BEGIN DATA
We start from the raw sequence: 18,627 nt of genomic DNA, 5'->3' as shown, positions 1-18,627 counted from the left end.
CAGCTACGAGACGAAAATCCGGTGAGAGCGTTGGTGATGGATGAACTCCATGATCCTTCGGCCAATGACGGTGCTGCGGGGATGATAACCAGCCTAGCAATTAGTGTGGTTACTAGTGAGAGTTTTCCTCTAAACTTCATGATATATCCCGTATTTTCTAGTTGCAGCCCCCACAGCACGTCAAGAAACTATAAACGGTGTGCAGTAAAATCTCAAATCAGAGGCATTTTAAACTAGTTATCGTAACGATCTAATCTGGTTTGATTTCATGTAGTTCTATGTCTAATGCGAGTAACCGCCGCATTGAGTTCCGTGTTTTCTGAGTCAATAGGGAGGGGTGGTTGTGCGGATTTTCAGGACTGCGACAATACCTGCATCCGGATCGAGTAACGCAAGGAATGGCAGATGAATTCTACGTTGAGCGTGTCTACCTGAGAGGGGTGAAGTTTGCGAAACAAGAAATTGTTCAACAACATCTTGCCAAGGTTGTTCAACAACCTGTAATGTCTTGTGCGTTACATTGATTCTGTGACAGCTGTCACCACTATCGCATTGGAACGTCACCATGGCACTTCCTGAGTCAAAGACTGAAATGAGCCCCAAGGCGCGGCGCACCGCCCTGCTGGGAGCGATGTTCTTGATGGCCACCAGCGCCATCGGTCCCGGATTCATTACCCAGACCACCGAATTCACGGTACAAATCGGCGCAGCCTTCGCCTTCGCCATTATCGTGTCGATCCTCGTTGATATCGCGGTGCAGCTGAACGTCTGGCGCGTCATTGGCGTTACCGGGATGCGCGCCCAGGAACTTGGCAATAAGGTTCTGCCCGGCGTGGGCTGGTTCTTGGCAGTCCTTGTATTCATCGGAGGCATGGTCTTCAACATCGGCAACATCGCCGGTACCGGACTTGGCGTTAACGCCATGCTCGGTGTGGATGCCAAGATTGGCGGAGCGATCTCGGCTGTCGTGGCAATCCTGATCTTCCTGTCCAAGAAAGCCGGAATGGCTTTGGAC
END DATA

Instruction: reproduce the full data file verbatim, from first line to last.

We start from the raw sequence: 18,627 nt of genomic DNA, 5'->3' as shown, positions 1-18,627 counted from the left end.
CAGCTACGAGACGAAAATCCGGTGAGAGCGTTGGTGATGGATGAACTCCATGATCCTTCGGCCAATGACGGTGCTGCGGGGATGATAACCAGCCTAGCAATTAGTGTGGTTACTAGTGAGAGTTTTCCTCTAAACTTCATGATATATCCCGTATTTTCTAGTTGCAGCCCCCACAGCACGTCAAGAAACTATAAACGGTGTGCAGTAAAATCTCAAATCAGAGGCATTTTAAACTAGTTATCGTAACGATCTAATCTGGTTTGATTTCATGTAGTTCTATGTCTAATGCGAGTAACCGCCGCATTGAGTTCCGTGTTTTCTGAGTCAATAGGGAGGGGTGGTTGTGCGGATTTTCAGGACTGCGACAATACCTGCATCCGGATCGAGTAACGCAAGGAATGGCAGATGAATTCTACGTTGAGCGTGTCTACCTGAGAGGGGTGAAGTTTGCGAAACAAGAAATTGTTCAACAACATCTTGCCAAGGTTGTTCAACAACCTGTAATGTCTTGTGCGTTACATTGATTCTGTGACAGCTGTCACCACTATCGCATTGGAACGTCACCATGGCACTTCCTGAGTCAAAGACTGAAATGAGCCCCAAGGCGCGGCGCACCGCCCTGCTGGGAGCGATGTTCTTGATGGCCACCAGCGCCATCGGTCCCGGATTCATTACCCAGACCACCGAATTCACGGTACAAATCGGCGCAGCCTTCGCCTTCGCCATTATCGTGTCGATCCTCGTTGATATCGCGGTGCAGCTGAACGTCTGGCGCGTCATTGGCGTTACCGGGATGCGCGCCCAGGAACTTGGCAATAAGGTTCTGCCCGGCGTGGGCTGGTTCTTGGCAGTCCTTGTATTCATCGGAGGCATGGTCTTCAACATCGGCAACATCGCCGGTACCGGACTTGGCGTTAACGCCATGCTCGGTGTGGATGCCAAGATTGGCGGAGCGATCTCGGCTGTCGTGGCAATCCTGATCTTCCTGTCCAAGAAAGCCGGAATGGCTTTGGAC